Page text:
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One Movie Punch

Jun 3, 2019

Hi everyone!

So, we’ll start the review in a little bit. I’m just waiting for One Movie Spouse to show up to share a few thoughts. I told her what time we were recording but... What... what’s that? Is that? Oh. Oh no. Not again...


One Movie Spouse: Picture this! Here’s a pair of lips! Gotta give a kiss! I am kitsch! I will give some LOVE to Make a Wish!

Joseph: Pretty sure those aren’t the lyrics, but I approve. Ready for the intro?

One Movie Spouse: Wasn’t that it?

Joseph: Good point. Anyway, if you haven’t seen today’s movie, and you’re looking for a laugh out loud comedy that’s definitely not safe for work, then you really, really, REALLY need to get to a theater and support this film. It’s definitely in my top ten this year. Probably top five. 

One Movie Spouse: I really identified with the characters, and they felt very real to me, showing the richness and complexity of female friendship and adolescence. I also felt the film captured the excitement and uncertainty in transitions to adulthood.

One Movie Spouse: For a few other movies in the same crazy vein, but not nearly as good, check out “Blockers” (Episode #360), “Game Night” (Episode #355), and “The Package” (Episode #226), although maybe less so. And for a film in the same emotional vein, check out “Eighth Grade” (Episode #218) and “Lady Bird” (Episode #161), along with “Dude” (Episode #111). 

Joseph: Subscribe to stay current with the latest releases. Connect with us over social media to continue the conversation. Here we go!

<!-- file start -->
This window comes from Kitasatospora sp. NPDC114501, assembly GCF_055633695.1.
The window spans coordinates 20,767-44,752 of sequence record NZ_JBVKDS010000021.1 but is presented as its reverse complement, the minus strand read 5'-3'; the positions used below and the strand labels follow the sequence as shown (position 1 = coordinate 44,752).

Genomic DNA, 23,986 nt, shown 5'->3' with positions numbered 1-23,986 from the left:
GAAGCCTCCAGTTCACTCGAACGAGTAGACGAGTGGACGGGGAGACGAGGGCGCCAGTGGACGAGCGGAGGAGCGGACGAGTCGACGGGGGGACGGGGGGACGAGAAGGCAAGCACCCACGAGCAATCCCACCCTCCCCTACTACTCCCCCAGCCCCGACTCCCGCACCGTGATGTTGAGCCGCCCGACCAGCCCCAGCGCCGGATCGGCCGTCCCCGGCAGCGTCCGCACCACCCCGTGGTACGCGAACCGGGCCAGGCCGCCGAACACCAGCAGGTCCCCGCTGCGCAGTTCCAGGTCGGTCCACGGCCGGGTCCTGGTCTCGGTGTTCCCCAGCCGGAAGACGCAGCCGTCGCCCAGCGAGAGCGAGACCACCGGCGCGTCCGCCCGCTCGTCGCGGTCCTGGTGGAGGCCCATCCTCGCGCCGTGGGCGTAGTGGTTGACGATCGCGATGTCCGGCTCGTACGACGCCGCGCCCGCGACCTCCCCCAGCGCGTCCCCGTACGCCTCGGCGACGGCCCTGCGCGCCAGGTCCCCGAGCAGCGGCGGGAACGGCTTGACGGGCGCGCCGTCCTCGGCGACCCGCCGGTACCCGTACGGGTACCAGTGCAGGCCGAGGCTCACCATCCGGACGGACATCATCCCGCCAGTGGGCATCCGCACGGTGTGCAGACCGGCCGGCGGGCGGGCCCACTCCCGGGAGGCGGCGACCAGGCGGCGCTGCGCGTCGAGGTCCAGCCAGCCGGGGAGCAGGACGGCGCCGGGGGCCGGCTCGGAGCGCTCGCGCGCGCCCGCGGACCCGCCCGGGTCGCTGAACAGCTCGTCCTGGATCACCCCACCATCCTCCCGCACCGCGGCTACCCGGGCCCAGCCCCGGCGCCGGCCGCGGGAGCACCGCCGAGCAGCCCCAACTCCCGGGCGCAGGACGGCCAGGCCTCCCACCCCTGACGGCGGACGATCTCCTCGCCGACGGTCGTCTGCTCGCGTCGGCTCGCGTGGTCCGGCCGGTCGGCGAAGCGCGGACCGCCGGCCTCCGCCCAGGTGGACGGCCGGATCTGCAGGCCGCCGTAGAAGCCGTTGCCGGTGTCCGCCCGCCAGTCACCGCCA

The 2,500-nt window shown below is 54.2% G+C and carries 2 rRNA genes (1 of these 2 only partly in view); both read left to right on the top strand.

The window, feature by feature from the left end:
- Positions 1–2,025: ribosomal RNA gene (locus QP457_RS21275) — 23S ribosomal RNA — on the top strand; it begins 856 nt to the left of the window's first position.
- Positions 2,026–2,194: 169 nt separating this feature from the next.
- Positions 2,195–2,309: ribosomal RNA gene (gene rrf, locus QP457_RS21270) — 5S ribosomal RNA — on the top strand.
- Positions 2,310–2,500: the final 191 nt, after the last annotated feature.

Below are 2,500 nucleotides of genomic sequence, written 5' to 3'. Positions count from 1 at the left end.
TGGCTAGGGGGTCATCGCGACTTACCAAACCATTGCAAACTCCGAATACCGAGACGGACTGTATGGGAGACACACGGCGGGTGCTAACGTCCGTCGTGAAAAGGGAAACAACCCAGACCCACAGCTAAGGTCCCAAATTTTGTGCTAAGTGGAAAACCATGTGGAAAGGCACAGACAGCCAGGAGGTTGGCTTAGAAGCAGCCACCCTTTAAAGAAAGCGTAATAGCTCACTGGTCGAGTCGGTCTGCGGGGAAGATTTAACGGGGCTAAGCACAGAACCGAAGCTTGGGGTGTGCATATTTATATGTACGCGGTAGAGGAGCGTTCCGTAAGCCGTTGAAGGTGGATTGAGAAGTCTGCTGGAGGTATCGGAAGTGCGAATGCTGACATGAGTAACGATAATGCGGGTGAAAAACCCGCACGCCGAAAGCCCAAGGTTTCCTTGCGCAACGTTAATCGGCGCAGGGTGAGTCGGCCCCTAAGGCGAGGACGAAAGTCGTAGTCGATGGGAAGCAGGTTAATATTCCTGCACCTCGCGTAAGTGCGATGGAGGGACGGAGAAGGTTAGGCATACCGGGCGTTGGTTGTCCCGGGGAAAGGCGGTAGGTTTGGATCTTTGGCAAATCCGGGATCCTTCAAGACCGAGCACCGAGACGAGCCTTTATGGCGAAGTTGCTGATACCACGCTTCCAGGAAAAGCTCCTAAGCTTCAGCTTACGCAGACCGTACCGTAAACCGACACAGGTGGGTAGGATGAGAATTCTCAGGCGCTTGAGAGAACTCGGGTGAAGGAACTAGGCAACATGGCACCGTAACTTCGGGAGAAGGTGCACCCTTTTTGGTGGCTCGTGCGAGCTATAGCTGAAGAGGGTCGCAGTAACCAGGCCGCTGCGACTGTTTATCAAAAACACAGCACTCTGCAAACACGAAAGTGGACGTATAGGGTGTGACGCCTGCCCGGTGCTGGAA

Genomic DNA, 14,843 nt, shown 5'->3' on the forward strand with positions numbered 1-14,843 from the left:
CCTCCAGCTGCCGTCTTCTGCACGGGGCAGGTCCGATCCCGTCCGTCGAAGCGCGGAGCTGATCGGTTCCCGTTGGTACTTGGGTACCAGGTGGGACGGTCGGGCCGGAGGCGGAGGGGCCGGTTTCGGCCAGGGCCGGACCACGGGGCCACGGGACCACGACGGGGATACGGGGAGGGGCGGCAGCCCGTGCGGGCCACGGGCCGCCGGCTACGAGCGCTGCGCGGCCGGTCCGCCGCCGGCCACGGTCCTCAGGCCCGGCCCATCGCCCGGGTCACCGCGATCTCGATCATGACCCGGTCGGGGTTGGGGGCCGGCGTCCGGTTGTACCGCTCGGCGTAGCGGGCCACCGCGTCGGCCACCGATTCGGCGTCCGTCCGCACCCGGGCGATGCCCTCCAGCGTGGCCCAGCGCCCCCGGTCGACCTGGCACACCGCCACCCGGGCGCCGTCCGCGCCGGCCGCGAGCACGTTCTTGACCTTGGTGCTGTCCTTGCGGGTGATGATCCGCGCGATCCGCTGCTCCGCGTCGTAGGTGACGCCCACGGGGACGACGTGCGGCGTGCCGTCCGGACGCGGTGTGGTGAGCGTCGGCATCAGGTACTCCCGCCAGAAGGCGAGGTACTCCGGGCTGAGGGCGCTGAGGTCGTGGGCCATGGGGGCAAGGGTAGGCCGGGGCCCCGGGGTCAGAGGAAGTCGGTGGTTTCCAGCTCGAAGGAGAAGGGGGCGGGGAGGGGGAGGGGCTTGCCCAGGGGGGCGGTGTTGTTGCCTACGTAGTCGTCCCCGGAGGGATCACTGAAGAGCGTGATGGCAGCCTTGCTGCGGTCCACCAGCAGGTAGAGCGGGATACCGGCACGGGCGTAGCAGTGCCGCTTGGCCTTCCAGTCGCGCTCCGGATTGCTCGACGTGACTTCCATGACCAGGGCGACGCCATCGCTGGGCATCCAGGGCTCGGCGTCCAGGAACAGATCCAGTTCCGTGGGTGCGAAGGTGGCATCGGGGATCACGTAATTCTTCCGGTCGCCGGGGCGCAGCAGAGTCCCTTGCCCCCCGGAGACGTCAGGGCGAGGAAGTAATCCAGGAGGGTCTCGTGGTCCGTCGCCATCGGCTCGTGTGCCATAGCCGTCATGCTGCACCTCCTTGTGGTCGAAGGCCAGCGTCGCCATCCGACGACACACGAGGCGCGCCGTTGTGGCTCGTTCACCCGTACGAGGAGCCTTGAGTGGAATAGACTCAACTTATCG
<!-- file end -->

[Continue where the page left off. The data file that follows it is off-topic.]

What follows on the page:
Joseph: Thanks for your help! 

One Movie Spouse: You’re welcome! I just wish I wasn’t so busy with the school year ending! Ack! By the way, who said you could be this handsome?

Joseph: What do you mean? I might pass out right now, because you’re taking my breath away! 

One Movie Spouse: We better stop. I can hear the groans already.


Today’s movie is “Booksmart”, the Annapurna Pictures production directed by Olivia Wilde, her feature-length directorial debut, and written for the screen by Susanna Fogel, Emily Halpern, Sarah Haskins, and Katie Silberman. The film follows two lifelong friends, Amy (Kaitlyn Dever) and Molly (Beanie Feldstein), as they navigate their final day of high school. When Molly realizes she hasn’t had nearly enough fun, she drags Amy out in search of a graduation party, and along the way, they have some hilarious adventures. 

No spoilers. 

What is a perfect movie? It’s an important question, especially in a world of movie criticism based on ranking systems, forced comparisons between movies and actors, directors and writers, genres and franchises, top 10 lists by a variety of metrics, and winner take all award ceremonies. We have this insane compulsion to judge films against one another, as if when all the films are made, there will be a definitive list of movies in a perfect ranking. Sure, we might have our personal favorites, which have meaning to us, but in general, we should try to judge each film based on its own merits, not always in relation to other films, and not just on technical quality, or box office, or cultural impact.

So, what’s a perfect movie? For me, a perfect movie manifests in a number of different ways. Sometimes a film will take a genre to new heights, like “Spider-Man: Into the Spider-verse” (Episode #381) did with animation and comic book hero storytelling, or “Avengers: Endgame” (Episode #469) did with the media franchise. Sometimes a film will bring new perspectives, like “Get Out” (Episode #448) and “Us” (Episode #449), or revisit historical moments like “If Beale Street Could Talk” (Episode #465) or “Roma” (Episode #352) which capture moments in time. And sometimes, you get a film like “Booksmart”, which takes a seemingly well-trodden premise, but brings exciting and missing new perspectives while also capturing the modern time. And if that’s not a perfect film, I’m not sure what is.